The Department of German and Scandinavian offers a bachelor of arts (BA) degree with a major in German. Students may focus their studies by emphasizing German language, literature, and culture; Scandinavian; or German studies.
Preparation. Students with experience in German must take a placement examination during registration week to help with proper placement.
Undergraduate students preparing for graduate work in German are advised to begin study of a third language. They should also take related courses either in English or in another European literature, or both, or in philosophy or history. In addition, students are strongly encouraged to write a thesis or senior paper before applying to graduate schools.
Careers. A bachelor’s degree in German enables students to pursue careers in college and secondary teaching, international business, government and foreign service, and translation and editorial work. Graduates of the department have been especially successful in being accepted into graduate programs in German, Scandinavian, linguistics, history, comparative literature, and international studies. Many professional schools look favorably on a student with a major focus in German or Scandinavian. Recent graduates of the department have been successful applicants to schools of law and business.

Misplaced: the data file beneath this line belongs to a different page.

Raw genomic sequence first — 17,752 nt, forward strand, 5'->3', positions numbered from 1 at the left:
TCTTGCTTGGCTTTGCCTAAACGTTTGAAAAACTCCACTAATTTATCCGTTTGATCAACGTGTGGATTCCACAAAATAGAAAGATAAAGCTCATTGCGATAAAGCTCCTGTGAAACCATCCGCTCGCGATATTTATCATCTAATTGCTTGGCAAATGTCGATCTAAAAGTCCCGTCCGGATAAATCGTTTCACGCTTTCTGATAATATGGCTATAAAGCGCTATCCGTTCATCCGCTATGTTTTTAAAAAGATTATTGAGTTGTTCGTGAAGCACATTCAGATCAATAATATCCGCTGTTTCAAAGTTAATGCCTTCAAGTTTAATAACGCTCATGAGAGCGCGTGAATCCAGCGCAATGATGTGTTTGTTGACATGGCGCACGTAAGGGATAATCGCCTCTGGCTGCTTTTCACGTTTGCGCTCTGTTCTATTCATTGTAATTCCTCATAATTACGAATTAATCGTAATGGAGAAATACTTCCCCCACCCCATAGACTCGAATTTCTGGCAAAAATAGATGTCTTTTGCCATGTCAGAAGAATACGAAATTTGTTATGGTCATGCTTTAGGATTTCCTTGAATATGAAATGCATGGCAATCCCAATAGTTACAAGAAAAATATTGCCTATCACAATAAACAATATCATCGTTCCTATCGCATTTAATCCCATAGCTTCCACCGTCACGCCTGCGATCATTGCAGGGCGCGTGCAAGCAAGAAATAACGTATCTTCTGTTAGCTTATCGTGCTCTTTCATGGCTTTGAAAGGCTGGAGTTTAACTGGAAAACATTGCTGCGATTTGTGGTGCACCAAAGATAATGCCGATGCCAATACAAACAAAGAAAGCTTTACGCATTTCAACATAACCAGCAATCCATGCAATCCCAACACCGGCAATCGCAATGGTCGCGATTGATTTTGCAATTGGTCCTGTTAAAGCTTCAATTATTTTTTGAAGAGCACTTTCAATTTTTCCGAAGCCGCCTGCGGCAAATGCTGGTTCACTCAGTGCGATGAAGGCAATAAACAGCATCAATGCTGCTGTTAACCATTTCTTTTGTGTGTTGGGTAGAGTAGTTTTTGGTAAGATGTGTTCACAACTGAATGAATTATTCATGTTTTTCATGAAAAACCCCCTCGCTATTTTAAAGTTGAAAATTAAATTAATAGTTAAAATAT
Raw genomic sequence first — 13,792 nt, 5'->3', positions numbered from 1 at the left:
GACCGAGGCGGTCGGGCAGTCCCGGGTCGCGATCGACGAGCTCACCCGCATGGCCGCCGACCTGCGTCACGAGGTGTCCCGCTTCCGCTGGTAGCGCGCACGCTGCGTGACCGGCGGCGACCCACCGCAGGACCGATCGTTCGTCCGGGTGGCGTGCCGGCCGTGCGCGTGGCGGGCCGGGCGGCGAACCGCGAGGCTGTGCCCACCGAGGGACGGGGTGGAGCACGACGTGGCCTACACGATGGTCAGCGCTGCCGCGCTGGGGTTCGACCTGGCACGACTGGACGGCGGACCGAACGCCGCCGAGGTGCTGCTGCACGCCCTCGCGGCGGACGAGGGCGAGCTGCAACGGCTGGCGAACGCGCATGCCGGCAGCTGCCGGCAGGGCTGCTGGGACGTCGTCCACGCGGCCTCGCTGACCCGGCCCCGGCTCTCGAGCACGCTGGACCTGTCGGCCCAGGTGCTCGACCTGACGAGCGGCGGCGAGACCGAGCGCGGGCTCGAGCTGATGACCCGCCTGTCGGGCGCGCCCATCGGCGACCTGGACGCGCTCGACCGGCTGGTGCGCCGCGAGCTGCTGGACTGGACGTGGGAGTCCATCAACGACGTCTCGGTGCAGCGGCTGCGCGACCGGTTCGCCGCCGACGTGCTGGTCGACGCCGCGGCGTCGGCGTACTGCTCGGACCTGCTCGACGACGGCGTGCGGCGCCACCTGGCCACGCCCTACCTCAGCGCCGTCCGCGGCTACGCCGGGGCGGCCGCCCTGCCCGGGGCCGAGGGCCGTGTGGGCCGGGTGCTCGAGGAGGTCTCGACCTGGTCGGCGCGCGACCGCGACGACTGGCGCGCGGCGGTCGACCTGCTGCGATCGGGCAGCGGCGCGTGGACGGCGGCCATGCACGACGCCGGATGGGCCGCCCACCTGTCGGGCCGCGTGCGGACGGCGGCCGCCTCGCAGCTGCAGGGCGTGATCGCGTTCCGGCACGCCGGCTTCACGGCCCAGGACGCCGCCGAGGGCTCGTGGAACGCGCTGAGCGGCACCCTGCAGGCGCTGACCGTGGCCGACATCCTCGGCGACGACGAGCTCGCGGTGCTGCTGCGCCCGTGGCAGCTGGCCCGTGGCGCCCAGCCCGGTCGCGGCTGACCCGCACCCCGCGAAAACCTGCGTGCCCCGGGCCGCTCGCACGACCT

The department does not accept a grade of C– or lower in any course used to fulfill requirements for a major in German.
Majors with a focus in German language, literature, and culture or German studies must be proficient in the German language, typically demonstrated by satisfactory completion of at least the third term of Second-Year German (GER 203) or the second term of Intensive Second-Year German (GER 205).
German Language, Literature, and Culture Focus
Courses from other disciplines outside of German may not be used to satisfy requirements for this focus of the major.
1. Five upper-division German-language courses (20 credits)
2. Seven upper-division German literature and culture courses (28 credits)
3. Of the twelve courses from (1) and (2):
a. Six courses must be taken in the UO Department of German and Scandinavian
b. At least four must be 400-level GER–subject code courses, two of which must be taken at the University of Oregon; one of the two must be in literature, culture, or theory
c. One course may be taken pass/no pass
d. Only one course taught in English may count toward the major
4. German advising conference workshop taken pass/no pass (1 credit)
5. German language retreat workshop (GER 408) is strongly recommended (2 credits)